A Visionary’s Take on Technology’s Contribution to Higher Ed
Miloš Topić, Vice President for Information Technology & Chief Digital Officer of Grand Valley State University (GVSU) shares why information technology deserves a seat at the executive table, why reducing friction should be IT’s primary objective, and why leaders who view IT as a cost center are missing the big picture.
If You Think IT Is a Cost Center, You’re Missing the Big Picture
“Technology, in my view, is the golden thread in the very fabric of our existence.”
Unfortunately, old attitudes run contrary to this view.
“I’ve had conversations with my colleagues. I would tell them when we asked for certain investments in technology. They said, ‘Oh, you know, you’re a cost center, right?’
“Their mentality is that IT is always asking for more money.
“My response was, ‘Okay, so you’re running a division that has nine different departments. Name one of your areas that will perform better without technology than with it. I’ll wait.’
Only recently, information technology has gained a seat at the executive table in higher education. While organizations have been talking about “going digital” and substantially increasing their reliance on IT, the pandemic should have obliterated any doubts that IT is a critical business function.
“One of the things that I’ve brought forward multiple times across multiple organizations is that the need for technical solutions has drastically outpaced IT’s allotted budget. We have to face the reality that either 100% or 97% or 95% of faculty need technology to do their job, yet IT’s operating budget is only 3% of the total budget. At some point, we have to say, ‘Hey, there’s an elephant in the room.'”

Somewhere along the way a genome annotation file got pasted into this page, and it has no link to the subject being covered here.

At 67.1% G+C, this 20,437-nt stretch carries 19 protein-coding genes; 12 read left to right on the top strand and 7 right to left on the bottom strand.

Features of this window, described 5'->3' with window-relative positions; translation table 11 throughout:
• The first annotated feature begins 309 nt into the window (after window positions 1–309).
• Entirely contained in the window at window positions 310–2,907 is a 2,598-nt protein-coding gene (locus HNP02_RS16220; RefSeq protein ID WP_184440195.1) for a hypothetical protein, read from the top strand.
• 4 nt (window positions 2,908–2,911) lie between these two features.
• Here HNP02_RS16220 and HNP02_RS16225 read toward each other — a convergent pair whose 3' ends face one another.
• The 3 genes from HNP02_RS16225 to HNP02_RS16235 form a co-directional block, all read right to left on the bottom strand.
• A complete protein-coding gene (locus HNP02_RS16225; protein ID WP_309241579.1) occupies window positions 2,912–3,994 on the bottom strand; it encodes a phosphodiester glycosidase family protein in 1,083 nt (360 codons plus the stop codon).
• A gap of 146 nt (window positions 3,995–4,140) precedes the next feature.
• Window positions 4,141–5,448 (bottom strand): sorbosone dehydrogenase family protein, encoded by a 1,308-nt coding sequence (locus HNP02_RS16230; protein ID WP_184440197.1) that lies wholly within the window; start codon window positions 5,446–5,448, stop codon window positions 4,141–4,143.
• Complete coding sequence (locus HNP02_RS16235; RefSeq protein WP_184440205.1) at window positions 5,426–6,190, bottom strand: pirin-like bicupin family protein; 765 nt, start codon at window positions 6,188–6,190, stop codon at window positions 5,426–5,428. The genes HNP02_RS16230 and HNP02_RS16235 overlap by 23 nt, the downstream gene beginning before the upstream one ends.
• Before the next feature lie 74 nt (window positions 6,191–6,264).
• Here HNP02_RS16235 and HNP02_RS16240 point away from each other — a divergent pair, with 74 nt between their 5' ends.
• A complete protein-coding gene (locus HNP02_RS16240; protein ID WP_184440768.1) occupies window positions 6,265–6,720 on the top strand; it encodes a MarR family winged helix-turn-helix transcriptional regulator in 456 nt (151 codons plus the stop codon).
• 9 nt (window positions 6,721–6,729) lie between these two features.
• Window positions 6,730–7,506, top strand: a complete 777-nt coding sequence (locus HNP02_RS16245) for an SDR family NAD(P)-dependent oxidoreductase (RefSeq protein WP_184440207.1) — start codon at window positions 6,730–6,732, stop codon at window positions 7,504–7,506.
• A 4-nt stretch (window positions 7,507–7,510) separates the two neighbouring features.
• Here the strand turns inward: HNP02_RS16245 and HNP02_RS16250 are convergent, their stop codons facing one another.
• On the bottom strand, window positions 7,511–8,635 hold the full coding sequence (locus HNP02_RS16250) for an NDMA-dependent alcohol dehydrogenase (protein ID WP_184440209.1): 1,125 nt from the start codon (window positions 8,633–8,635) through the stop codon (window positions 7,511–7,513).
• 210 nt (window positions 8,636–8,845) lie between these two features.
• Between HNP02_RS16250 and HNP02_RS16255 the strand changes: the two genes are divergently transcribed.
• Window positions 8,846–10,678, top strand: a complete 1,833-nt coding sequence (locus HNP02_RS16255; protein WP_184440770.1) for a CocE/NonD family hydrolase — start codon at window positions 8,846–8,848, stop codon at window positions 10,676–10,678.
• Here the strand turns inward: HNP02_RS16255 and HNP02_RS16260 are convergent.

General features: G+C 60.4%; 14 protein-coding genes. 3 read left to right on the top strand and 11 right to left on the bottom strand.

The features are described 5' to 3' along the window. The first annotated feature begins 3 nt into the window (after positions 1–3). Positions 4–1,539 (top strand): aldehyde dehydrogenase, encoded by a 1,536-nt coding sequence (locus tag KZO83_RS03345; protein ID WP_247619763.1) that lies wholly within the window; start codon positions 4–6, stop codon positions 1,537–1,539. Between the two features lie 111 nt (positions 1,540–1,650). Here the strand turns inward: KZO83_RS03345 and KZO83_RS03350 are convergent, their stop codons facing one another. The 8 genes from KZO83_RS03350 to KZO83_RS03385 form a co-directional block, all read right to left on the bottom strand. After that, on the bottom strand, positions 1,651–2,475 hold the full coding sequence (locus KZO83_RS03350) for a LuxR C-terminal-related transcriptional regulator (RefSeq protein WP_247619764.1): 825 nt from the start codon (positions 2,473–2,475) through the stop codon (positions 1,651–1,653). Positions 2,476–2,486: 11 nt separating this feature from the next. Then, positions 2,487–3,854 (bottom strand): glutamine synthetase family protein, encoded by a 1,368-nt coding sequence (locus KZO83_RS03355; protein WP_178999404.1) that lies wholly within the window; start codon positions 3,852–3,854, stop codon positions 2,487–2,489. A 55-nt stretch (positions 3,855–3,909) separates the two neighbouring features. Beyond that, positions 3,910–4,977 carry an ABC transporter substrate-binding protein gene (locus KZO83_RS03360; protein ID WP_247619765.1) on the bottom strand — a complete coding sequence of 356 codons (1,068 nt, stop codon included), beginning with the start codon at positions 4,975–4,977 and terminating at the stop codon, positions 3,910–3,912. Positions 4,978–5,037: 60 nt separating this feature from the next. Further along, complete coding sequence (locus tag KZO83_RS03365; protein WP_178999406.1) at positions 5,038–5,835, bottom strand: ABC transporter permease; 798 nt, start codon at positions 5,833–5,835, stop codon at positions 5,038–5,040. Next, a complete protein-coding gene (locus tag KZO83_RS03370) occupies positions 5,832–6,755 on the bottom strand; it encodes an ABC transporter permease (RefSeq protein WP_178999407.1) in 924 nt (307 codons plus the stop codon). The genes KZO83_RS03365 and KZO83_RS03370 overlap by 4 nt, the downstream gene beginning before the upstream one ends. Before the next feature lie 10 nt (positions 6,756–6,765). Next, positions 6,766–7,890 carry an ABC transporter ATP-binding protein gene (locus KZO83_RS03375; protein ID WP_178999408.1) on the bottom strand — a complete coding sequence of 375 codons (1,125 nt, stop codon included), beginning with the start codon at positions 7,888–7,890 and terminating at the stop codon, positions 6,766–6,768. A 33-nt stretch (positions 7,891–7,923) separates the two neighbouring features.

All university departments, without exception, are reliant on technology. Technology plays a central part in solving several problems (including how we adapted to a pandemic). IT leadership should have a seat at the table–not report to other department heads, one or two seats removed–and offer insights.
What’s shocking is that some institutions are still holding out.
Many organizations roll IT up to the CFO or COO rather than the president. Miloš believes IT should roll up to the president and not roll up to the CFO for a good reason.
“A really good CFO and really good CIO are polar opposites. A CFO’s job is to be risk-averse. That’s their job. They must play it safe and be predictable, which is the complete opposite for a CIO. A CIO is supposed to come in and rattle the cage, flip it open, and see what falls out–they need to see what sticks, try some new things, and break some things along the way.”
If the CFO and CIO are not on equal footing, the two roles will not balance each other out. The person with more authority will always win out. To allow room for innovation, some risks must be taken.
COVID Has Proven Technology Opens Doors
Technology can do amazing things. It can unite people over great distances. It makes it possible for caregivers to have flexibility in their schedules. It can open doors for people interested in getting an education and introduce new ways to consume content.